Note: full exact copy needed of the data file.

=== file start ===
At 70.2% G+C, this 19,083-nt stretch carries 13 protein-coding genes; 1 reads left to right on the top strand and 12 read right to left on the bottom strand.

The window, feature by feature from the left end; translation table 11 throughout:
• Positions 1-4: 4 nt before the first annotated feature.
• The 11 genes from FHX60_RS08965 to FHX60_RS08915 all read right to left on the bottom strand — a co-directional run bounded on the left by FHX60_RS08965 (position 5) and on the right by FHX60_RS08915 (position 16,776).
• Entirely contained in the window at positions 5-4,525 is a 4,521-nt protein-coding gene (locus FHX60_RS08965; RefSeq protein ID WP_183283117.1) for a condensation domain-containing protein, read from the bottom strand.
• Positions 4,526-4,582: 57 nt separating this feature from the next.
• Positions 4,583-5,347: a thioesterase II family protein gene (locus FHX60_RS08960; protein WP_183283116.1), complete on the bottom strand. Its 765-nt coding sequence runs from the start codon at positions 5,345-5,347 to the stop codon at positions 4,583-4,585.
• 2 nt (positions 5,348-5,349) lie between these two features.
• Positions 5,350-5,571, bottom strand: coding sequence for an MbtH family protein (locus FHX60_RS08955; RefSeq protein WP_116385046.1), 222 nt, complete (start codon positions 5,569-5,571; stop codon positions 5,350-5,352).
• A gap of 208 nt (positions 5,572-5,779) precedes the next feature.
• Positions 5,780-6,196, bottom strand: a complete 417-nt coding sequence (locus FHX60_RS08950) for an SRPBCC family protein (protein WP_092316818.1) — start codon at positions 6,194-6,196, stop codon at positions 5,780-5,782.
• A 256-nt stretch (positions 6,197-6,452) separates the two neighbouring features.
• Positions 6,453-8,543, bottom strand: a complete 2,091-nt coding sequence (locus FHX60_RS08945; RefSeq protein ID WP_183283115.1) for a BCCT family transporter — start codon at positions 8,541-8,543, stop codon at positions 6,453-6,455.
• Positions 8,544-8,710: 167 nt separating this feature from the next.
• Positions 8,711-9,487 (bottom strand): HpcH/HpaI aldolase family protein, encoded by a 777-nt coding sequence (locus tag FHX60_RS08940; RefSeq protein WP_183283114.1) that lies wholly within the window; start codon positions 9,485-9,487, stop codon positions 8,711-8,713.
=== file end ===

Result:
At 70.2% G+C, this 19,083-nt stretch carries 13 protein-coding genes; 1 reads left to right on the top strand and 12 read right to left on the bottom strand.

The window, feature by feature from the left end; translation table 11 throughout:
• Positions 1-4: 4 nt before the first annotated feature.
• The 11 genes from FHX60_RS08965 to FHX60_RS08915 all read right to left on the bottom strand — a co-directional run bounded on the left by FHX60_RS08965 (position 5) and on the right by FHX60_RS08915 (position 16,776).
• Entirely contained in the window at positions 5-4,525 is a 4,521-nt protein-coding gene (locus FHX60_RS08965; RefSeq protein ID WP_183283117.1) for a condensation domain-containing protein, read from the bottom strand.
• Positions 4,526-4,582: 57 nt separating this feature from the next.
• Positions 4,583-5,347: a thioesterase II family protein gene (locus FHX60_RS08960; protein WP_183283116.1), complete on the bottom strand. Its 765-nt coding sequence runs from the start codon at positions 5,345-5,347 to the stop codon at positions 4,583-4,585.
• 2 nt (positions 5,348-5,349) lie between these two features.
• Positions 5,350-5,571, bottom strand: coding sequence for an MbtH family protein (locus FHX60_RS08955; RefSeq protein WP_116385046.1), 222 nt, complete (start codon positions 5,569-5,571; stop codon positions 5,350-5,352).
• A gap of 208 nt (positions 5,572-5,779) precedes the next feature.
• Positions 5,780-6,196, bottom strand: a complete 417-nt coding sequence (locus FHX60_RS08950) for an SRPBCC family protein (protein WP_092316818.1) — start codon at positions 6,194-6,196, stop codon at positions 5,780-5,782.
• A 256-nt stretch (positions 6,197-6,452) separates the two neighbouring features.
• Positions 6,453-8,543, bottom strand: a complete 2,091-nt coding sequence (locus FHX60_RS08945; RefSeq protein ID WP_183283115.1) for a BCCT family transporter — start codon at positions 8,541-8,543, stop codon at positions 6,453-6,455.
• Positions 8,544-8,710: 167 nt separating this feature from the next.
• Positions 8,711-9,487 (bottom strand): HpcH/HpaI aldolase family protein, encoded by a 777-nt coding sequence (locus tag FHX60_RS08940; RefSeq protein WP_183283114.1) that lies wholly within the window; start codon positions 9,485-9,487, stop codon positions 8,711-8,713.